Arizona farmers Steve Martori and Will Rousseau called for an import alert on cantaloupes from Mexico to force the issue.
"Salmonella-tainted cantaloupes not only hurt our market but killed people," Rousseau said. "The only way you are going to get their attention is with an economic penalty."
Holtville cantaloupe farmer John Hawk said in an earlier interview last year's outbreak "crushed the local market."
Cantaloupes from Mexico are harvested earlier in the season and when there are salmonella outbreaks, it hurts consumer confidence in all cantaloupes even though domestic cantaloupes have not had any problems with salmonella outbreaks, Hawk said.
The 2001 outbreak was not taken care of because the importer refused to recall the product and reveal where the cantaloupes came from, Hawk alleged. People lost confidence and stopped buying melons, he added.
At that time, Southwestern farmers called for a quarantine on cantaloupes from Mexico because of the chronic problems with food safety.
The FDA eventually traced the source of the problem to a grower in the Nogales region of Mexico.
Hawk said 1 percent of the fruit coming from Mexico is tested at the border by the FDA. He said 1 percent is not enough when there have been problems dating to 1991.
Robert Deininger, director of the FDA's Southwest import district, revealed the following approximate figures for the administration's cantaloupe testing along the Mexican border:
· in 1999, 52 samples were taken;
· in 2000, 34 samples were taken;
· in 2001, 27 samples were taken
· this year, 64 samples were taken so far.
Samples can be made up of a number of melons, not just one.
Mexico's cantaloupe season is finished for the year.
According to the U.S. Census Bureau, more than 500,000 metric tons of cantaloupes were imported into the United States in 1999. Almost 200,000 metric tons came from Mexico, the largest importer.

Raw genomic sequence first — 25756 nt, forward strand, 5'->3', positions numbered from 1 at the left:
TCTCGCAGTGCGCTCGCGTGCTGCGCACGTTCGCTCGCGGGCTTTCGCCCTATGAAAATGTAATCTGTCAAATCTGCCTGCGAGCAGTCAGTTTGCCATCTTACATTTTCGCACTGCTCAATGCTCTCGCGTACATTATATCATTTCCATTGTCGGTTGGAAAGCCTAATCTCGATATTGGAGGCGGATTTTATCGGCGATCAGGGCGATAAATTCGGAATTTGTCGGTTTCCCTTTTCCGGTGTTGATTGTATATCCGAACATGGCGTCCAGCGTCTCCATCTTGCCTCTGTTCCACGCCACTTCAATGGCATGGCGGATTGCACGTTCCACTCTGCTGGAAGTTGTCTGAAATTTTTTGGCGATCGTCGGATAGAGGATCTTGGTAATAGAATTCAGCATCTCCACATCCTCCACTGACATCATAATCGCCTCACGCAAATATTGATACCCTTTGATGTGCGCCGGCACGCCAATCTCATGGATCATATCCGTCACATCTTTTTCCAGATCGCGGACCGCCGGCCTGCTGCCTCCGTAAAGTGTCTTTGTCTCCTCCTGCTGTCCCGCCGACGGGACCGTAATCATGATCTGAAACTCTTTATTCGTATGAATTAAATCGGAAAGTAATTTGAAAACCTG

"I expected you to say there were thousands of samples taken," California Department of Food and Agriculture Secretary Bill Lyons said.
Deininger said he has the authority to increase the number of samples taken within his district but other issues, such as investigating where the unsanitary melons originate and how they are handled, also need to be addressed.
The FDA has courses to train Mexican growers and suppliers on how to handle food safely but the training hasn't been done yet, he said.
A shipper or grower who is placed on import alert must pass five consecutive import tests. The company also has to show it has identified the source of the problem and corrected it, Deininger said.
An entire region could be put on import alert, which would require more testing and require growers in the area to show the problems have been corrected, he said.
Martori said there are cantaloupe growers in Mexico whose crops are as clean and safe as any in the United States. Still, forcing the issue with an import alert would put pressure on the Mexican government to get training for growers and shippers who need it.
Federal officials said they also wanted to keep bad produce out of the United States.
Brenda Holman, regional food and drug director of the FDA, said she would agree to look at ways to prevent the problems and put more pressure on growers and shippers.
Holman said the FDA would work on a strategy that could serve as a model for handling other imported produce.
Local cantaloupe farmers Michael Abatti, Ken Peterson, Emil Schaffner and Jack Vessey attended the meeting representing cantaloupe farmers from the Imperial Valley.
The next meeting is scheduled for June 25 in Dallas.
>> Staff Writer Laura Mitchell can be reached at 337-3452 or firstname.lastname@example.org.